[The comments, positions, and opinions stated above are my own and may or may not represent those of SES 21 USA and its affiliate companies.]


Texas electricity consumers purchasing MORE renewable energy . . .

May 23, 2011 § Leave a comment

but, the Texas House seeks MORE confrontation with the EPA 

The Governor and his lobbyists-inspired legislators keep telling us what Texans want, but they never really ask nor listen to their Texas constituents.  What’s up?  Well, we know about politics, safe districts, campaign finance, primaries, presidential aspirations, and dogma in Austin.

Here is something we also know.  In America and in Texas, a citizen’s best opportunity to be heard is to speak through his or her choices and spending.  Economic decisions are a far better indication of ‘what Texans want’ than twisted and self-serving political spin from Austin.

On May 13, 2011, ERCOT (the Electricity Reliability Council of Texas) reported that Texas electricity customers chose to buy 30% more renewable power in 2010 than in 2009.  Interesting? 2010 was not a spectacular year . . . recession, unemployment, low-income, falling home prices, cheap electricity . . . and yet, 30% more Texans chose renewable energy as their source of electricity.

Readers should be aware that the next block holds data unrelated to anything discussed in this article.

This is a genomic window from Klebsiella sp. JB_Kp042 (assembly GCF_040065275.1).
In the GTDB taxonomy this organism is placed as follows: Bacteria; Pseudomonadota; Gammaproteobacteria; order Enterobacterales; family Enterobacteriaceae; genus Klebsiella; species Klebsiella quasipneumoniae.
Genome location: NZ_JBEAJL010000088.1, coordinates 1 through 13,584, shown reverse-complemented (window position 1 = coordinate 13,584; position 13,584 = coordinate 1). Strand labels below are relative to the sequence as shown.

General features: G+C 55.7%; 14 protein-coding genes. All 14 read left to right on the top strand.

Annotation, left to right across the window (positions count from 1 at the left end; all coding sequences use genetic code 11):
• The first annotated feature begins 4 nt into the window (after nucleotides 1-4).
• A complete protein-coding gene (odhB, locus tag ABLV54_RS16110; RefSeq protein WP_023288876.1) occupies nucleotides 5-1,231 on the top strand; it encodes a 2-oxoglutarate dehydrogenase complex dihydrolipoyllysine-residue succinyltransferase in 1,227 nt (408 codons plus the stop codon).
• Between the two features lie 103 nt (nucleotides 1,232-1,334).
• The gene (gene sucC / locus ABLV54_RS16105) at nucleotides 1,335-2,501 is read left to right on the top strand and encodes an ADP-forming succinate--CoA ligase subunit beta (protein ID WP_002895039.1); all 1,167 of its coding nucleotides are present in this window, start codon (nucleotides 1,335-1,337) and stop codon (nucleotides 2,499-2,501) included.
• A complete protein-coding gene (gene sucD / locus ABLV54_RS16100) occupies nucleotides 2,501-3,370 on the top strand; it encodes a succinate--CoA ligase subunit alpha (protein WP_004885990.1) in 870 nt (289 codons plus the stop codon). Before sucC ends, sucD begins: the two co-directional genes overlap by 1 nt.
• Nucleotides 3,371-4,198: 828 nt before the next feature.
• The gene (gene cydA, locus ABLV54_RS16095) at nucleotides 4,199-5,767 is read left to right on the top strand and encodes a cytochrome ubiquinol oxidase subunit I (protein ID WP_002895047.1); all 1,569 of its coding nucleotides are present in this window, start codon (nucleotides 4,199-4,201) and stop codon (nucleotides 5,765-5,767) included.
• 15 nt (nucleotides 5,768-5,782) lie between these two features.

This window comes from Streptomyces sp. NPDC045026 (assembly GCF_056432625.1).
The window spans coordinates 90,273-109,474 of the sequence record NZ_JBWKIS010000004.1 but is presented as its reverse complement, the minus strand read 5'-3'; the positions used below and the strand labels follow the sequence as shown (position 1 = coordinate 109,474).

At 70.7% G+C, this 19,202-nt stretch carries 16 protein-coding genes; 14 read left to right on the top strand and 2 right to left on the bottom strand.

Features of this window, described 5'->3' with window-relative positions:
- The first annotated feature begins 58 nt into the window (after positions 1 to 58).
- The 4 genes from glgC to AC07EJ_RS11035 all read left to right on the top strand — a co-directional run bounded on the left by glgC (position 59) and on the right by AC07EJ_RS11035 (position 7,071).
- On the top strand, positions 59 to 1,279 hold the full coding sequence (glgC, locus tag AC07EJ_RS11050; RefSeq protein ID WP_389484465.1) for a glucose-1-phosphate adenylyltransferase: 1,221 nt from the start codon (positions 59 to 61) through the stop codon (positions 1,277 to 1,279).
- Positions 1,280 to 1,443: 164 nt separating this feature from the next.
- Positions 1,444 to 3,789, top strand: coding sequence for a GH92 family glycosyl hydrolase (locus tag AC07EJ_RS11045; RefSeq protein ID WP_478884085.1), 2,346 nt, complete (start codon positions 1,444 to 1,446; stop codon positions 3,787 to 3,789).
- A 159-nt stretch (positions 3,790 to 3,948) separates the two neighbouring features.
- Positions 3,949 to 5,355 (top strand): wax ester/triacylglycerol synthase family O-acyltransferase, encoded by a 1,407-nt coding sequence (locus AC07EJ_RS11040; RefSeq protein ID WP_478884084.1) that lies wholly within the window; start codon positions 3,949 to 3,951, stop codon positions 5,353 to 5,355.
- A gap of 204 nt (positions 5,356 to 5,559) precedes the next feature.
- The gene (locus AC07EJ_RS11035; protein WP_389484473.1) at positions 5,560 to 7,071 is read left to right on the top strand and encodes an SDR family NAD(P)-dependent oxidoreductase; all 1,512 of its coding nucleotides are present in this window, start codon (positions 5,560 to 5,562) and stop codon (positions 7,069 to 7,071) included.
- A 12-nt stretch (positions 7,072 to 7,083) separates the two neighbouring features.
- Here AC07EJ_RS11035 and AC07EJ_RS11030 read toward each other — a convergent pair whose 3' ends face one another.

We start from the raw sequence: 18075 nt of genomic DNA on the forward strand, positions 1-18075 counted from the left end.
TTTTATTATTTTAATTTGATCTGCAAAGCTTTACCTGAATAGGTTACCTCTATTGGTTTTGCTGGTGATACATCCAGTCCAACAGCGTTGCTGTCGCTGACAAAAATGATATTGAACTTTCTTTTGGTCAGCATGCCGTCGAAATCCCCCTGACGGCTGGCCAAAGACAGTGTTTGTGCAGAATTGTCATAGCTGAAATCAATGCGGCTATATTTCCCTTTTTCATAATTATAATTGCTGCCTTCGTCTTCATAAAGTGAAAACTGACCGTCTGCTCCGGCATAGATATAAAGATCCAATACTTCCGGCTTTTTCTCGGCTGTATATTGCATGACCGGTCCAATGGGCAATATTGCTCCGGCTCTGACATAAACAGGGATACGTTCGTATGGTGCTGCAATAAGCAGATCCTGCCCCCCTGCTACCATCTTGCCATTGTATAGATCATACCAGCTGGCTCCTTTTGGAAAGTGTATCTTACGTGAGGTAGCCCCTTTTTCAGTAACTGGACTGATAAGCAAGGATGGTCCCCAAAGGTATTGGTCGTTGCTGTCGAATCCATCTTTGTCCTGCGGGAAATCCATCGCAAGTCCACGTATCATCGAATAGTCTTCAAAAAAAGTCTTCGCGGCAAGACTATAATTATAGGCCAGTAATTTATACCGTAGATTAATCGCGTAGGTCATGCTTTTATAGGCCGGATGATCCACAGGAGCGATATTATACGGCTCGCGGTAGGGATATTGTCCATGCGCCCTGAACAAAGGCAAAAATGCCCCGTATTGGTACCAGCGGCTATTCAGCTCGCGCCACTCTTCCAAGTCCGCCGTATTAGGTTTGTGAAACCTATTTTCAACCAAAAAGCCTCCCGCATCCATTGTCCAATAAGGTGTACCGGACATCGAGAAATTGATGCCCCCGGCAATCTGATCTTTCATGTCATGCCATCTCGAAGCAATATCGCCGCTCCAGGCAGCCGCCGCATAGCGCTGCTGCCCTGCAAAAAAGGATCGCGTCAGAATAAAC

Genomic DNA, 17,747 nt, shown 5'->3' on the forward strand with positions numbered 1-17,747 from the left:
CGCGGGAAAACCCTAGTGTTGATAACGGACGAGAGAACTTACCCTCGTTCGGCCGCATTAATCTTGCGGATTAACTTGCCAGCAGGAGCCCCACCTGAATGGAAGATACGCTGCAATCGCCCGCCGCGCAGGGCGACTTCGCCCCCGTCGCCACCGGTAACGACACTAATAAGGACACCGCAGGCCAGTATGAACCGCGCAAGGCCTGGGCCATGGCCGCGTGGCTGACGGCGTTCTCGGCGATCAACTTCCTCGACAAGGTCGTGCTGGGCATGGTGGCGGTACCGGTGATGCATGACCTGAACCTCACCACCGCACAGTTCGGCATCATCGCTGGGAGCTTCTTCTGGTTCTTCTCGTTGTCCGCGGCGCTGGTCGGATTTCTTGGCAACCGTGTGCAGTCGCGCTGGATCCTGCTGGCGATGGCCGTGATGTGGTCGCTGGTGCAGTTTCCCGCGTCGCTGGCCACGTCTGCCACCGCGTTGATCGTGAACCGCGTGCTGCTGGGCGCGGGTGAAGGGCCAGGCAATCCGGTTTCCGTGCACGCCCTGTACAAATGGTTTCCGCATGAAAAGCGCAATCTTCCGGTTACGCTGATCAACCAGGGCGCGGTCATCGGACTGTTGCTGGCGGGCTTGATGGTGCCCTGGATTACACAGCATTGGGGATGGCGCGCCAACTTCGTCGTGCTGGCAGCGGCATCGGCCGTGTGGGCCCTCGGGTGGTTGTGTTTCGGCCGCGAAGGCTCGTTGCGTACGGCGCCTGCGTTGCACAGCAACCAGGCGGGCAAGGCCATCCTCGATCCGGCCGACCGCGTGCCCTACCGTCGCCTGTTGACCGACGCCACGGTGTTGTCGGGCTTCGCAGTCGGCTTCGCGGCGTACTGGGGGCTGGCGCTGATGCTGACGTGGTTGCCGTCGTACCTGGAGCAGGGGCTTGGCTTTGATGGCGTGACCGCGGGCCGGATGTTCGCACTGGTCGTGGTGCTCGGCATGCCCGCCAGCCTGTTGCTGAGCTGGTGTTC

Renewable Energy Increase in % - 2009 2010

Renewable Energy Increase in % - 2009 2010

Let’s dial up our legislators in Austin.  Did anyone notice?  Notice what?

On May 21, 2011, busy Texas House members amidst a host of other pressing issues: state budget, shortfalls, education, healthcare, loser pays all, and of course, concealed handguns in college classrooms, found the time (maybe 30 seconds) to pass 107-34 a resolution urging the U.S. Congress to keep the EPA from regulating greenhouse gases from oil refineries.  Oh, thank goodness!  What a worry.

The resolution also urges the EPA not to interfere with emissions from gas wells, factories and electricity generating sources (i.e., coal).  Whew, now I feel safe, and I know what I want!

So here is the score: Texas consumers choose more renewable energy, and Texas Legislators choose more status quo and vested interests, that is to say, more SOx, NOx, Mercury, and GHG’s.  What’s up in Texas?  Who is representing whom?

Your real vote in Austin is cast with the choices you make.  The legislators in Austin are not listening to you.  They are very busy with their lobbyists.

As an electricity consumer in Texas, we have alternatives.  We can choose wind power from most electric utilities or REP’s, or we can choose grid-tied solar electricity, large or small, designed to meet any portion of our household electricity load.

Renewable energy in Texas is a bottom up, ground swell movement; one consumer, one house, and one business at a time.  It’s affordable, it’s economic; it’s here all over Texas; and it’s growing each year.

Do not wait on Austin.  Just do it!

Chet Boortz, CEO


[The comments, positions, and opinions stated above are my own and may or may not represent those of SES 21 USA and its affiliate companies.]

EPA to limit toxic emissions from coal-fired plants . . . thank you EPA!

March 28, 2011 § 1 Comment

Power Industry complains new rules too expensive.  What?